The holiday combines the celebration of the indigenous peoples who shape the past and present of the state with the recognition of “the true and painful story of hundreds of years of colonial violence which brought disease, war, genocide and forced assimilation” , indicates the press release.

Mayor Julie Akins proclaimed October 11 Indigenous Peoples Day for the city of Ashland at the October 5 city council meeting.

Ashland City Council approved a resolution in 2017 dedicating the second Monday in October to the holiday “as an opportunity for the community to reflect on the ongoing struggles of the indigenous peoples of this land, to celebrate cultures and values of the indigenous peoples of our region and to stand in solidarity with the indigenous peoples of the world.

The proclamation recognizes that Ashland was built on the homelands of the Takelma, Shasta and Klamath Basin peoples.

For Belinda Brown, Indigenous Peoples Day honors the ecological knowledge indigenous peoples have accumulated since time immemorial, which has reappeared as essential to contemporary forest fire management.

Brown is a registered member of the Kosealekte Band of the Ajumawi-Atsuge Nation, also known as the Pit River Tribe. As the Tribal Partnership Director for the Lomakatsi Restoration Project, Brown focuses on coordination, outreach and engagement in intergovernmental affairs.

Current projects include a partnership with the Confederate Grand Ronde tribes treating 300 acres of their Noble Oaks reserve, the continued recovery of the Almeda fire, and a collaborative effort to secure a cultural, beneficial and traditional use designation to protect water and salmon from the Klamath River.

A 12-year stewardship agreement between Lomakatsi and the Klamath tribes “elevates” the tribal voice, provides vocational training and employment opportunities, and combines cutting-edge forestry with indigenous practices, Brown said.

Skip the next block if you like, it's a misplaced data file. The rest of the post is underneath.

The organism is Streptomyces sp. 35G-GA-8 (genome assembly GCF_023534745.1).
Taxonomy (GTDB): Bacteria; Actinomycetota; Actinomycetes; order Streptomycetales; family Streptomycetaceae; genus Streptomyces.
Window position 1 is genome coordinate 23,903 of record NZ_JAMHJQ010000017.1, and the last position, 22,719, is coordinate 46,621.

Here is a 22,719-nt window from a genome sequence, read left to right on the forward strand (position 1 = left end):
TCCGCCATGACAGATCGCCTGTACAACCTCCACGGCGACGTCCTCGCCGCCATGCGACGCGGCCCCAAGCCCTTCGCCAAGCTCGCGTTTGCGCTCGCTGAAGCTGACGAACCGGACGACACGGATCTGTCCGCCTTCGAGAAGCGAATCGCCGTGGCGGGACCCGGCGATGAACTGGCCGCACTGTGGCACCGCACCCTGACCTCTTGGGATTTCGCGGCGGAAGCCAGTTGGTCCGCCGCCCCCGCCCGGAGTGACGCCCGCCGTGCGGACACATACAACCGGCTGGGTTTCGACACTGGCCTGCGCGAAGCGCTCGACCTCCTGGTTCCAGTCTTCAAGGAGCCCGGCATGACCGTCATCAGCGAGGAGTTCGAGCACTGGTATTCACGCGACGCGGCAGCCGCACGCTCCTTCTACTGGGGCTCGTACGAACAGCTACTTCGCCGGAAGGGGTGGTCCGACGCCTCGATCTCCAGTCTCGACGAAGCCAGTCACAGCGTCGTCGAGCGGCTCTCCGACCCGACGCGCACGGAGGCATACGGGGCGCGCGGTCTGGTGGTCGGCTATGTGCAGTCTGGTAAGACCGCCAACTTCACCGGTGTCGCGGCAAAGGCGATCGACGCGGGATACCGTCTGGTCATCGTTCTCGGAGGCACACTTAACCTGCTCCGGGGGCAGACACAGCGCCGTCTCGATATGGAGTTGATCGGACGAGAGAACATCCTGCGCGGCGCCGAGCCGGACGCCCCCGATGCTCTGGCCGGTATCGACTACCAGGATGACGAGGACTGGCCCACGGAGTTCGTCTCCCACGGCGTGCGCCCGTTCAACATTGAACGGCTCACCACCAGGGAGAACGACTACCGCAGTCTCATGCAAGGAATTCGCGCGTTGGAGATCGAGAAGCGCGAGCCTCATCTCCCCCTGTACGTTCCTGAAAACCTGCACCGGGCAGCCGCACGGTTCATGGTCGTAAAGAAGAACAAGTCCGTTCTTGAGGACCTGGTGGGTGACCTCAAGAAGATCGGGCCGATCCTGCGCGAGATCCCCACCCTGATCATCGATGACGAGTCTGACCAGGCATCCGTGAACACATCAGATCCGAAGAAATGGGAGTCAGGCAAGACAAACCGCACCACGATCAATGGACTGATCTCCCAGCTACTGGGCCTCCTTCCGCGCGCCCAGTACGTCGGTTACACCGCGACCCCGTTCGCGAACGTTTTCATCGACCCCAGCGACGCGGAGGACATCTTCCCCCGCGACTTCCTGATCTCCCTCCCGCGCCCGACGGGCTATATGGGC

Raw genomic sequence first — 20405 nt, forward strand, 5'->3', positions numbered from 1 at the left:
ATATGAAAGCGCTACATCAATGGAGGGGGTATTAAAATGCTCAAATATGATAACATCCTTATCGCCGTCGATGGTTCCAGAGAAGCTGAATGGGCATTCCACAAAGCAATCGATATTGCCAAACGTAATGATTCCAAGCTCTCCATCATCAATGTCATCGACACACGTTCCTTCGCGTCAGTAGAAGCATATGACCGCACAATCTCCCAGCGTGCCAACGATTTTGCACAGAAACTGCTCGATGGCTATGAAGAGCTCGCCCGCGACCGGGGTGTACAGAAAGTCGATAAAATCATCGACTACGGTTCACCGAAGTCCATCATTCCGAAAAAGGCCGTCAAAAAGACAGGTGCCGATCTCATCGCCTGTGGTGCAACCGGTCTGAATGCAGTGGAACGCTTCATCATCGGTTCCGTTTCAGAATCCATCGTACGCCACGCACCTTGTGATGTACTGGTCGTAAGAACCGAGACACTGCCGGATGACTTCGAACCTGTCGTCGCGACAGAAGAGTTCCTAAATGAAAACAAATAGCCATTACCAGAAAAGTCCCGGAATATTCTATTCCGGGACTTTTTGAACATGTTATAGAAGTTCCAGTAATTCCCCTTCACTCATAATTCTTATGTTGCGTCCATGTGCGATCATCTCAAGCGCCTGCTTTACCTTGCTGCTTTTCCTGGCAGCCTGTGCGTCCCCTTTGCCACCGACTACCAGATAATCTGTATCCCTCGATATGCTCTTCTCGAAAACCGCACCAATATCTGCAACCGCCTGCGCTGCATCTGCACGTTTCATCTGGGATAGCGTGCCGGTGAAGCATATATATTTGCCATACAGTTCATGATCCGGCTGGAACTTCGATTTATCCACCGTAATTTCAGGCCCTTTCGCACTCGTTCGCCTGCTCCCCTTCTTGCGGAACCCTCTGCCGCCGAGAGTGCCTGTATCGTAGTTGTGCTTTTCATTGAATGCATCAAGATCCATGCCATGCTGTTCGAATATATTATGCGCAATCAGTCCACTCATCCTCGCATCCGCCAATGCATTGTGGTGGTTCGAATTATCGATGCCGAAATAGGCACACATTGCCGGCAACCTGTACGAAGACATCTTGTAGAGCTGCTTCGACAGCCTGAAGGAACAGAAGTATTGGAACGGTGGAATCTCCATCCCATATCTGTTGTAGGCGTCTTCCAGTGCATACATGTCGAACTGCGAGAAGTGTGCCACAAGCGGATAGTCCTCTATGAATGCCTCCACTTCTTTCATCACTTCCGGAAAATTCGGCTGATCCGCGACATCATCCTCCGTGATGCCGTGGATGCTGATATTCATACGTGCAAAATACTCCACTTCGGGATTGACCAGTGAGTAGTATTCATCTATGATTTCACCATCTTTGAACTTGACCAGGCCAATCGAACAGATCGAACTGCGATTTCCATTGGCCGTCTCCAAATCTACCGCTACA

A team of seven young people from the Klamath tribes spent five weeks last summer obtaining certifications in chainsaw operation, basic firefighting and cultural resource management while clearing, stacking and burning a section of the forest. National of Fremont-Winema. Four of the young people have fought fires this year, including two who fought the Bootleg fire, Brown said.

Brown revisited the site on August 17 – the Bootleg fire continued to burn, but the treated unit withstood the blaze, leaving aspens and old pines standing.

“It just shows that the land treatment out there is working, and we need to do more,” Brown said. “The fire was still going on August 17th, but it just meandered around doing what it’s supposed to do: burn all the undergrowth and undergrowth.”

“Everywhere we go, we just try to gently marry this indigenous knowledge and traditional ecological knowledge with western science, and try to bring tribes to the fore to bring us back to the ancient knowledge and wisdom that has kept our land longer. safe, away from debris, healthier and actually kept our people healthier, ”she said.

The multi-faceted cultural uses of the land, including harvesting animals, fishing, picking roots and weaving baskets, to name a few, are all related in some way or form. ‘one the natives are “mandated” to manage.

The new fire ecology of the 1960s spurred fire-fighting land management strategies contrary to indigenous knowledge.

“We have this commission to take care of our land and our water and speak out for those who have no voice,” she said. “It’s the fish and the wildlife and the generations to come, then in honor of the ancestors and the generations that came before us.”

For Brown, Indigenous Peoples Day also honors progress in recent years, such as the passage of Senate Bill 13 in 2017 which focused on tribal history and land recognition.

“What this means to me is that our employees have the ability to tell their own story [and] our people have the capacity to use their knowledge and not be ashamed of it, ”she said. “I believe that indigenous knowledge will be crucial for the next steps in the healing of our people. “

Indigenous communities are suffering from multigenerational trauma and loss of language, history and way of life – Indigenous Peoples Day “turns the story around,” she said, giving way to a new narrative that honors how indigenous peoples have cared for the Earth, strengthens the tribal voice, and recognizes symptoms of multigenerational trauma, such as drug addiction, alcoholism, teenage pregnancy and recidivism.

The holiday honors knowledge that offers enduring examples of how to eat, live, treat each other, consume resources, and strengthen communities, while shedding light on the truth that the United States are built on the blood and bones of indigenous people slaughtered for land and gold, Brown said.

“I truly believe that when our people are healed, and when our nations are healed and when our land is healed, it will spill over to visitors,” Brown said. “No matter what color or what costume you walk around, we all have to be responsible for what we do to Earth because Earth is our mother and we don’t treat her like she is our mother.”